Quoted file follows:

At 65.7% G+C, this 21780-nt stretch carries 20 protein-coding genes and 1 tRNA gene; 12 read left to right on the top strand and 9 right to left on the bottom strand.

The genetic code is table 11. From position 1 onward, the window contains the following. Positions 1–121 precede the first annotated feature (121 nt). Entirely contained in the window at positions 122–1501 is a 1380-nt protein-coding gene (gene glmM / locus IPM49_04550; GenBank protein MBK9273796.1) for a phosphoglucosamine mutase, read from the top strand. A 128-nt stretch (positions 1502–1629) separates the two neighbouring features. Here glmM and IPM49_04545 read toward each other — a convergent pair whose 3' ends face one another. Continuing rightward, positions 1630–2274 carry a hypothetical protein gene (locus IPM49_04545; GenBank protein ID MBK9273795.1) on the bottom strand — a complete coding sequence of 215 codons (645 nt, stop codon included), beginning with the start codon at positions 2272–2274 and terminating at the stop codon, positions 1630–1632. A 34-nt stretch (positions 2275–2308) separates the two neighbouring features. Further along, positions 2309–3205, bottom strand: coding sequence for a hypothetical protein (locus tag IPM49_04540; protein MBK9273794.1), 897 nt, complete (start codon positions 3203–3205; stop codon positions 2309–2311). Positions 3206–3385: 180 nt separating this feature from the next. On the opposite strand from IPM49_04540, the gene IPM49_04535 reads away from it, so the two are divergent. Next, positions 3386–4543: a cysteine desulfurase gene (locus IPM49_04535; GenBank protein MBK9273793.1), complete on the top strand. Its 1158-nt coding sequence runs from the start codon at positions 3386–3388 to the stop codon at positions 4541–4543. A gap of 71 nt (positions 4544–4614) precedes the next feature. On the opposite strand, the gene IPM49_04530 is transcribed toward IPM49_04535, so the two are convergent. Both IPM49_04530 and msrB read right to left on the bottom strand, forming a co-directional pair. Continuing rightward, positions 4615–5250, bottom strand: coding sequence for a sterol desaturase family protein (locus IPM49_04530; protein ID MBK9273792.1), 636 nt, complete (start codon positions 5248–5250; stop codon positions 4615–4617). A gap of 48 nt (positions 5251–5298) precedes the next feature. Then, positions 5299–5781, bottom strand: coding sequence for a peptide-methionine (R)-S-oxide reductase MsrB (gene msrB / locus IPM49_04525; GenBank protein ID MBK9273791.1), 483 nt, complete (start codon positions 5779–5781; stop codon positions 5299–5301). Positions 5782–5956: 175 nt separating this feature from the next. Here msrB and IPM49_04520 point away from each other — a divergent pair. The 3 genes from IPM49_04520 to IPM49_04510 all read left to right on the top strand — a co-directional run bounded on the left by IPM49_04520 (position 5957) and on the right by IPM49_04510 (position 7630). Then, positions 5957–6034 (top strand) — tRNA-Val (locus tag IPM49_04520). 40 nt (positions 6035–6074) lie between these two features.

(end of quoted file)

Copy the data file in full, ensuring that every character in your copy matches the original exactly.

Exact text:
At 65.7% G+C, this 21780-nt stretch carries 20 protein-coding genes and 1 tRNA gene; 12 read left to right on the top strand and 9 right to left on the bottom strand.

The genetic code is table 11. From position 1 onward, the window contains the following. Positions 1–121 precede the first annotated feature (121 nt). Entirely contained in the window at positions 122–1501 is a 1380-nt protein-coding gene (gene glmM / locus IPM49_04550; GenBank protein MBK9273796.1) for a phosphoglucosamine mutase, read from the top strand. A 128-nt stretch (positions 1502–1629) separates the two neighbouring features. Here glmM and IPM49_04545 read toward each other — a convergent pair whose 3' ends face one another. Continuing rightward, positions 1630–2274 carry a hypothetical protein gene (locus IPM49_04545; GenBank protein ID MBK9273795.1) on the bottom strand — a complete coding sequence of 215 codons (645 nt, stop codon included), beginning with the start codon at positions 2272–2274 and terminating at the stop codon, positions 1630–1632. A 34-nt stretch (positions 2275–2308) separates the two neighbouring features. Further along, positions 2309–3205, bottom strand: coding sequence for a hypothetical protein (locus tag IPM49_04540; protein MBK9273794.1), 897 nt, complete (start codon positions 3203–3205; stop codon positions 2309–2311). Positions 3206–3385: 180 nt separating this feature from the next. On the opposite strand from IPM49_04540, the gene IPM49_04535 reads away from it, so the two are divergent. Next, positions 3386–4543: a cysteine desulfurase gene (locus IPM49_04535; GenBank protein MBK9273793.1), complete on the top strand. Its 1158-nt coding sequence runs from the start codon at positions 3386–3388 to the stop codon at positions 4541–4543. A gap of 71 nt (positions 4544–4614) precedes the next feature. On the opposite strand, the gene IPM49_04530 is transcribed toward IPM49_04535, so the two are convergent. Both IPM49_04530 and msrB read right to left on the bottom strand, forming a co-directional pair. Continuing rightward, positions 4615–5250, bottom strand: coding sequence for a sterol desaturase family protein (locus IPM49_04530; protein ID MBK9273792.1), 636 nt, complete (start codon positions 5248–5250; stop codon positions 4615–4617). A gap of 48 nt (positions 5251–5298) precedes the next feature. Then, positions 5299–5781, bottom strand: coding sequence for a peptide-methionine (R)-S-oxide reductase MsrB (gene msrB / locus IPM49_04525; GenBank protein ID MBK9273791.1), 483 nt, complete (start codon positions 5779–5781; stop codon positions 5299–5301). Positions 5782–5956: 175 nt separating this feature from the next. Here msrB and IPM49_04520 point away from each other — a divergent pair. The 3 genes from IPM49_04520 to IPM49_04510 all read left to right on the top strand — a co-directional run bounded on the left by IPM49_04520 (position 5957) and on the right by IPM49_04510 (position 7630). Then, positions 5957–6034 (top strand) — tRNA-Val (locus tag IPM49_04520). 40 nt (positions 6035–6074) lie between these two features.